Unlike in conventional surgery, the doctor does not touch these surgical instruments directly. Sitting at the control console a few feet from the operating table, the surgeon looks into a viewfinder to examine the 3-D images being sent by the camera inside the patient.
The images show the surgical site and the two or three surgical instruments mounted on the tips of the surgical rods.
The surgeon uses joystick-like controls located underneath the screen to manipulate the surgical instruments in sync with the maneuvering of the joysticks by the surgeon’s hands.
1. Advantages of Robotic Surgery:
Major advantages of robotic surgery are precision, miniaturization, smaller incisions, decreased blood loss, articulation beyond normal manipulation, high definition, 3-D images, less fatigue of surgeons during long surgeries.
Saving of manpower and benefits of robotic tele surgery on the front lines of combat zones to the patients too, robotic surgery offers certain benefits such as reduced pain and trauma, less blood loss, less postoperative pain, less risk of infection, shorter hospital stay, faster recovery and less scarring.
Robotic surgery is being done in India also. However, because of the prohibitive cost, it is limited only to some select centers by surgeons trained at centers abroad.
2. Patient’s Safety Aspects in Robotic Surgery:
i. Requirement of informed consent of the patient not just for the surgical procedure but for performance of the procedure by the robotic surgeon.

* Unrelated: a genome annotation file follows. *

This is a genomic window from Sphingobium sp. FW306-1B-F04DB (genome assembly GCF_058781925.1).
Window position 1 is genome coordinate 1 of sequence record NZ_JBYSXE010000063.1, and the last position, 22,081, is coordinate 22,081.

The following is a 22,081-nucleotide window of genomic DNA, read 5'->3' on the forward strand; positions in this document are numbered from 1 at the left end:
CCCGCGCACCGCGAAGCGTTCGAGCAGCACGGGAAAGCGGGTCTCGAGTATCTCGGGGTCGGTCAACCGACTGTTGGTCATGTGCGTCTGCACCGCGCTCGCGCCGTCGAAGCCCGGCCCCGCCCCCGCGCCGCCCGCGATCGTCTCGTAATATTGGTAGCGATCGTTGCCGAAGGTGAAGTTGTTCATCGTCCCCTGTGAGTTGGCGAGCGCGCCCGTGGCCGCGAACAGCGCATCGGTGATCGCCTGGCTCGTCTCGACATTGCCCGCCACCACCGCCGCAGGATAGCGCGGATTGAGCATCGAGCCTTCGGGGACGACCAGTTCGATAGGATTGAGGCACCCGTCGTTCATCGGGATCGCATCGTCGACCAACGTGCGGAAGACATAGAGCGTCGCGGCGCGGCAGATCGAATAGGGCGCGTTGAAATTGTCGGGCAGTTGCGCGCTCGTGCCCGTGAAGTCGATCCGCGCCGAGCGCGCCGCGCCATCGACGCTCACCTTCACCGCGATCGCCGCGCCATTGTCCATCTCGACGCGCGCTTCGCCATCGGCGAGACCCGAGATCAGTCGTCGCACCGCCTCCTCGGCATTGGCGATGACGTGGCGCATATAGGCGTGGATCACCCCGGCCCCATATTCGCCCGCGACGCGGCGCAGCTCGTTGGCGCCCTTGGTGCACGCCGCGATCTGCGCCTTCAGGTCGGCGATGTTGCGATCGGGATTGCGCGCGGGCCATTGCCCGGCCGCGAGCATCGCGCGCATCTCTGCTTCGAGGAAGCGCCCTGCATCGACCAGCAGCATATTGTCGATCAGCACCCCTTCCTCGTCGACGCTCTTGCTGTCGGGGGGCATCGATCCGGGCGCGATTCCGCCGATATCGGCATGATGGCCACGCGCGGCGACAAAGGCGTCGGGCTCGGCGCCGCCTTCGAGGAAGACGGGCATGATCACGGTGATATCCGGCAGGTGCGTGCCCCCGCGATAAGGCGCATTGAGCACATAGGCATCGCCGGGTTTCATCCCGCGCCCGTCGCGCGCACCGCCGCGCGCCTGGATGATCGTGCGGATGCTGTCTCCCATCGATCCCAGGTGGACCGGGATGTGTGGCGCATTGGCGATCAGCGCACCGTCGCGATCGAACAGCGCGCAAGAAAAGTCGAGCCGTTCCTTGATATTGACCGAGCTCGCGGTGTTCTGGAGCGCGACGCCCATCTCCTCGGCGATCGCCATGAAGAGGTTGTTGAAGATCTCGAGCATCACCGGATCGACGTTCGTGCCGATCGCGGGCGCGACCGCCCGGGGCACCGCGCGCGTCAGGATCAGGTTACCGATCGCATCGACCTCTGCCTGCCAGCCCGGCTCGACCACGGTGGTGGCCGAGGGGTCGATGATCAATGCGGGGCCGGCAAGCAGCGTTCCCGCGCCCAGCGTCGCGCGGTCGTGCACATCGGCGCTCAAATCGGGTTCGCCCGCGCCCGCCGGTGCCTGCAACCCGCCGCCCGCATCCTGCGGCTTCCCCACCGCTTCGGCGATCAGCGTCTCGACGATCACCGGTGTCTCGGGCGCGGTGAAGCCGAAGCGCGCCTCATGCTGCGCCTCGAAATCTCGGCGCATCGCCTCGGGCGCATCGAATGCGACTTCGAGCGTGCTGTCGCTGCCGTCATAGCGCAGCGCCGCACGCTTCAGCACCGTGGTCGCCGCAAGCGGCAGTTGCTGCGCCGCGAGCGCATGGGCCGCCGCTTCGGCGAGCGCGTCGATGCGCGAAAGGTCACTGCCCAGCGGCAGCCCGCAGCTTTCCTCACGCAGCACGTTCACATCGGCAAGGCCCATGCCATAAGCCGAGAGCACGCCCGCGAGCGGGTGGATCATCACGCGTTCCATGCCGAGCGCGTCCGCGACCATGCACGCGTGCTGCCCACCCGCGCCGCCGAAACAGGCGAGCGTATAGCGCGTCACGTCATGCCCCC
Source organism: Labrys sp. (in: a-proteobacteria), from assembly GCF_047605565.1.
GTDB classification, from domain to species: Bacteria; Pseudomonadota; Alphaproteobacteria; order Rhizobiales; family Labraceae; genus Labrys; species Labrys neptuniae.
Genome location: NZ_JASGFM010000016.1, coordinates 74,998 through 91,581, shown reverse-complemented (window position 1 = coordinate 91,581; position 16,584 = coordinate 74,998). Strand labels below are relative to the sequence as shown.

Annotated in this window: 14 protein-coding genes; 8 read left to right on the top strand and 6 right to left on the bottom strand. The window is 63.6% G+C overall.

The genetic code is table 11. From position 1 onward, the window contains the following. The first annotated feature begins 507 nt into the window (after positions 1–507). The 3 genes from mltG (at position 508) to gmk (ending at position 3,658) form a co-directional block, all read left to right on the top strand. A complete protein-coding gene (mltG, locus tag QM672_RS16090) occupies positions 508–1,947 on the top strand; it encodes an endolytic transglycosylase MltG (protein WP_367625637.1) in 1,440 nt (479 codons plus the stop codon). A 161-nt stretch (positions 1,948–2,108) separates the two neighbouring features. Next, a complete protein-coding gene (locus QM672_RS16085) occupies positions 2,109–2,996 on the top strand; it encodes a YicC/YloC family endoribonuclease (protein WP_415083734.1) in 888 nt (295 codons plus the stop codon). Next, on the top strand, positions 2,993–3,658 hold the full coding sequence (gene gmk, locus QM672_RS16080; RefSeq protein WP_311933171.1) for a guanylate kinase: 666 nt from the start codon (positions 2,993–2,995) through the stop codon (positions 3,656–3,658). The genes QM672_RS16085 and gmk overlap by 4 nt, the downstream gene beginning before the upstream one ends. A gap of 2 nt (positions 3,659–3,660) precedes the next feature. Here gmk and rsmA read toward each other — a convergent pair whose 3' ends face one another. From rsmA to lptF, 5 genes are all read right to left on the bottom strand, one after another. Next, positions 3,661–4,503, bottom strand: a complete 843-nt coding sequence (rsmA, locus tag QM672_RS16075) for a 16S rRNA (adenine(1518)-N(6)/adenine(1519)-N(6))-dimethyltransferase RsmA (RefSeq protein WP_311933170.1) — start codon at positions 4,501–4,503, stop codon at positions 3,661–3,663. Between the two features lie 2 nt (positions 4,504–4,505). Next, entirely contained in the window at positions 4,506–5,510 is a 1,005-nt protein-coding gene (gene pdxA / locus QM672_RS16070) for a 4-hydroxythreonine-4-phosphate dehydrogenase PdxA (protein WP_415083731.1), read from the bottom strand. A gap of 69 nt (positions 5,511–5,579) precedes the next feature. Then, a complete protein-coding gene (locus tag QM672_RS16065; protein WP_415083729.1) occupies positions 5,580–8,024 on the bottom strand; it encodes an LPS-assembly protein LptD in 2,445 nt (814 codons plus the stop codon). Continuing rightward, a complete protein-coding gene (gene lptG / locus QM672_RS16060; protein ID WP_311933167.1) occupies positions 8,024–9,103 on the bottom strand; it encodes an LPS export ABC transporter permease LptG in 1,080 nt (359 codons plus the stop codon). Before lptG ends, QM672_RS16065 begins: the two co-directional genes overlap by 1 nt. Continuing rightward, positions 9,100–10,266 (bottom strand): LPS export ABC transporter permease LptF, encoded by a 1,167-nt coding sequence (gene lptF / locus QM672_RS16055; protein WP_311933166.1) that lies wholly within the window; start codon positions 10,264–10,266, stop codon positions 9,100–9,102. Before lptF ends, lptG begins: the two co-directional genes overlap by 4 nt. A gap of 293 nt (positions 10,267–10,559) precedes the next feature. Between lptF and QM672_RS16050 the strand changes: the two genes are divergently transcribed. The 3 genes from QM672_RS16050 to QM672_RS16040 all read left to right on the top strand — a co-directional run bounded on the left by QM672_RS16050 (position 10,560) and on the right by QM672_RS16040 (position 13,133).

ii. Adequate training of not just the surgeon but also the rest of the team in robotic surgery.
iii. Need to assess the competence of human surgeons for robotic surgery before allowing them to perform robotic surgery.
iv. There’s no room for error. These robots can’t make adjustments in real time if something goes wrong. Surgeons must watch over the robot’s actions and be ready to intervene if something doesn’t go as planned.
v. A major obstacle in robotic/telesurgery has been latency—the time delay between the doctor moving his or her hands and the robotic arms responding to those movements.
If the surgeon is at a different geographical location, the latency can be hazardous. The doctor must be in the room with the patient for robotic systems to react instantly to the doctor’s hand movements.
vi. Potential contraindications to robotic surgery such as history of a bleeding disorder, prior surgery in the target area (which may leave internal scar tissue), obesity, pregnancy and significant heart or lung problems must be ruled out to prevent any operative hazards.
vii. Since the surgery is performed through online communication to the robot, confidentiality and security of information needs to be protected from hacking/ corruption.
viii. Legal responsibility for any mechanical/electrical malfunctioning of equipment and damages to patient, if any, must be fixed.
ix. Ethical guidelines will have to be put in place to regulate the robotic surgery and protect the interests of the patients who may be exploited for commercial reasons.
x. There should be a program of planned preventive maintenance of equipment to ensure high quality flawless performance.
xi. Being high precision equipment, periodic recalibration by the supplier would be of utmost importance.
Robotic surgery is the most modern modality in the field of surgery. Highly advanced as it is, the facilities and knowhow are available only at a few limited places in India. The high cost of robotic surgery and the issues discussed above are important practical considerations.
Unless performed at highly specialized centers and for ultra delicate procedures outside the competence of human surgeons, surgery by robots may not inspire much confidence among the patients as of now.